“I felt I had thrown away so much in my life but I also felt an unspoken bond between me and my city. I started freestyling some poetry in my car and putting the words to a melody. Even though it wasn’t our usual style, Rick Rubin liked it and John came up with the perfect, most inventive chord progression for the melody.”

The resulting song, “Under The Bridge”, was to become a worldwide hit, but guitarist John Frusciante was far from satisfied. He left the band shortly afterwards.

JF “We were just finishing Blood Sugar… and I turned a corner one day and a voice just popped into my head saying, ‘You just gotta quit the band, John, there are all kinds of other musical projects we’ve got lined up for you.”

AK “We had spent the entire Eighties trying to sell a record and as soon as John joined, we did. So his experience was totally different to ours. John and I used to be incredibly fast friends and we had a lovers’ fall out. He was on the verge of a very dark, druggy period and there’s nothing anybody can do to stop that. If that’s what your soul is requesting, it’s going to happen.”

Flea “During the Dave Navarro years [1993-1998] it was really hard to get everyone together. He had been a junkie and towards the end he started using again and his heart wasn’t really in it. When things got real bad with Anthony I can’t say I didn’t consider joining Jane’s Addiction [Navarro's other band] but it wasn’t my music, and those guys were all on drugs.”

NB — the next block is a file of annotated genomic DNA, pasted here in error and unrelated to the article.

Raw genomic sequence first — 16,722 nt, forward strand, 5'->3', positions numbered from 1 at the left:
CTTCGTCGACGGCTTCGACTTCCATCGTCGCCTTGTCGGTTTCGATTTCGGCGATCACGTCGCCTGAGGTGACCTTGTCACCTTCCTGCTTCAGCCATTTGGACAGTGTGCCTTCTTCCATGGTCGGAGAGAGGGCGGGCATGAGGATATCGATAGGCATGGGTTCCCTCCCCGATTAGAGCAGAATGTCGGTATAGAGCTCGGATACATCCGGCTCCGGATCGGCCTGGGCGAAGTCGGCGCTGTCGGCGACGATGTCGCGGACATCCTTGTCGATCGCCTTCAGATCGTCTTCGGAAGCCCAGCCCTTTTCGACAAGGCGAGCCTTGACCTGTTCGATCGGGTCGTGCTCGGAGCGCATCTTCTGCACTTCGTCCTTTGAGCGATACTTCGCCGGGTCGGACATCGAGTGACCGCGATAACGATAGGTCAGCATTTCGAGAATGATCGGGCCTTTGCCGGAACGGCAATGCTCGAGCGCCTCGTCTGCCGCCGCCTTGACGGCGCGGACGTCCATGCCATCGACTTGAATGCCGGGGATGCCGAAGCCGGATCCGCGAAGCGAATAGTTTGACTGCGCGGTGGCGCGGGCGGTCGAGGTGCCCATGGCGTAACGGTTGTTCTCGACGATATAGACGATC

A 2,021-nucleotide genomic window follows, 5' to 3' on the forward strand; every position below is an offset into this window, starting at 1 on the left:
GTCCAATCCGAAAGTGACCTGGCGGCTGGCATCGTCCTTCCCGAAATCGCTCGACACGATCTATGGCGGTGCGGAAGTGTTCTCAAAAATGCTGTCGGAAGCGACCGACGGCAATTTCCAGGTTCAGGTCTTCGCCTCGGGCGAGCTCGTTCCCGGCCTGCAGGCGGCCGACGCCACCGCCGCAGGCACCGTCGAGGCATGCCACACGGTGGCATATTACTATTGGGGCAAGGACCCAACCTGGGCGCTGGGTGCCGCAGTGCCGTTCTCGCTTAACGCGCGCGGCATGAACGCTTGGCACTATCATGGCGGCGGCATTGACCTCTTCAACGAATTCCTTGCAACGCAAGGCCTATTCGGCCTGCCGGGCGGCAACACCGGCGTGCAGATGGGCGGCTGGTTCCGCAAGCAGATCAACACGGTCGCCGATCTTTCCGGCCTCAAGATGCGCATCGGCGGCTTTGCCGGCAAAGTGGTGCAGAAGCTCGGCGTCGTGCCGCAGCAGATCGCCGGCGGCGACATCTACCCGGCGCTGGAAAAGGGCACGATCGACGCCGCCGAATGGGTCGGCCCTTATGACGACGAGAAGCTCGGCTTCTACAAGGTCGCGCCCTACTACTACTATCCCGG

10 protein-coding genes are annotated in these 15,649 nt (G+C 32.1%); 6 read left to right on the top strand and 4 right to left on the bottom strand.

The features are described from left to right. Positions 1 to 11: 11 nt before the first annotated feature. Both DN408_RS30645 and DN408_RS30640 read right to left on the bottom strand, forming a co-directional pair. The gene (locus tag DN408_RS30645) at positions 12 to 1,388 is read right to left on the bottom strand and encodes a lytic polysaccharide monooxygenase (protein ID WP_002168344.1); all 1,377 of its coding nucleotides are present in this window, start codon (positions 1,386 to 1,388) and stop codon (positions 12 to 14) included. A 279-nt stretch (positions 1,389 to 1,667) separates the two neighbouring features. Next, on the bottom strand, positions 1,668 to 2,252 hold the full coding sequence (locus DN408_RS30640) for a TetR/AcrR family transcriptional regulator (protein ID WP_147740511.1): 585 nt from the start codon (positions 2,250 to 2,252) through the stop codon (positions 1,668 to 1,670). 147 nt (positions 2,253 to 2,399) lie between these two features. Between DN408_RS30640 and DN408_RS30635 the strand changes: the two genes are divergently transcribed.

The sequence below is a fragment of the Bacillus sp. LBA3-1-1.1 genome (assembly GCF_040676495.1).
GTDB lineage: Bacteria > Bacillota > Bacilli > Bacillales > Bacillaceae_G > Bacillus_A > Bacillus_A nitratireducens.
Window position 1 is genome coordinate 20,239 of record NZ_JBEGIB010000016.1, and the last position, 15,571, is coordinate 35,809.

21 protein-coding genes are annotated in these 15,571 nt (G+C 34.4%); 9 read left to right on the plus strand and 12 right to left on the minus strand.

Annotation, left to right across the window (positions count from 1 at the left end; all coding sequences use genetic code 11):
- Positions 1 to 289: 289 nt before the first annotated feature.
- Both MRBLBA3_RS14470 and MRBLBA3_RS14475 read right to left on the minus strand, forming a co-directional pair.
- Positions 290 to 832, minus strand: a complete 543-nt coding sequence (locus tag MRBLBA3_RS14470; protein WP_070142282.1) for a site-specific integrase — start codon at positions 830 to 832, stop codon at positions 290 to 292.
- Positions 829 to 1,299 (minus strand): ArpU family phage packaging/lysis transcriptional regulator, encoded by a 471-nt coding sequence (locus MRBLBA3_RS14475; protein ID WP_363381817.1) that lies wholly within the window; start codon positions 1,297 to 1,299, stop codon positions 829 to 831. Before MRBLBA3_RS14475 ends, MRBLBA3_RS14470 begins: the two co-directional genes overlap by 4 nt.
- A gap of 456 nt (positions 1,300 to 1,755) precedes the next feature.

AK “In 1998 Flea came to me and said, ‘I don’t think I can do this any more. But the only thing that could keep me in the band is if John came back.’ As far as I knew John wanted me dead so I thought, ‘That’s not going to happen,’ And a week later he was back. The transition from impossible to absolutely happening was so seamless it was a miracle. When we made Californication [1999] it was great because there was zero expectation on us, we had been dormant for so long. We have a lot of experience of things almost falling apart. We’ve survived death, insanity, marriage, every hurdle you can imagine, and it never put us to bed for good.”

Flea “We also have this old showbiz ethic; every show has gotta be the best. Before every show we get into a circle, hold hands and someone makes a speech. Most bands are too cool for that. It’s all done on computer. Those Hyde Park shows were great. 250,000 people coming to see us play was such a bizarre concept. The same four little guys, thumping away on our stuff.”

AK “We don’t tour the way we used to when it was nonstop madness for months on end. Flea wanted to stop touring five years ago because we did it without breaks. So we decided to take a huge drop in income and tour for three weeks then come home for two weeks and rest. It’s a short-term hit, financially, but it means the band is still together. It’s better for everybody.
“The stars aligned for us on this new record. There was a definite and perceptible love in the room driving us forward . I feel a lot of my destructive dark impulses are in the past now, but as humans we’re constantly being introduced to new darkness, as a tool for learning things. If I had dispelled all the darkness forever, I would be kind of bored and useless.”

Red Hot Chili Peppers’ new album, Stadium Arcadium (Warner), is out on 8 May.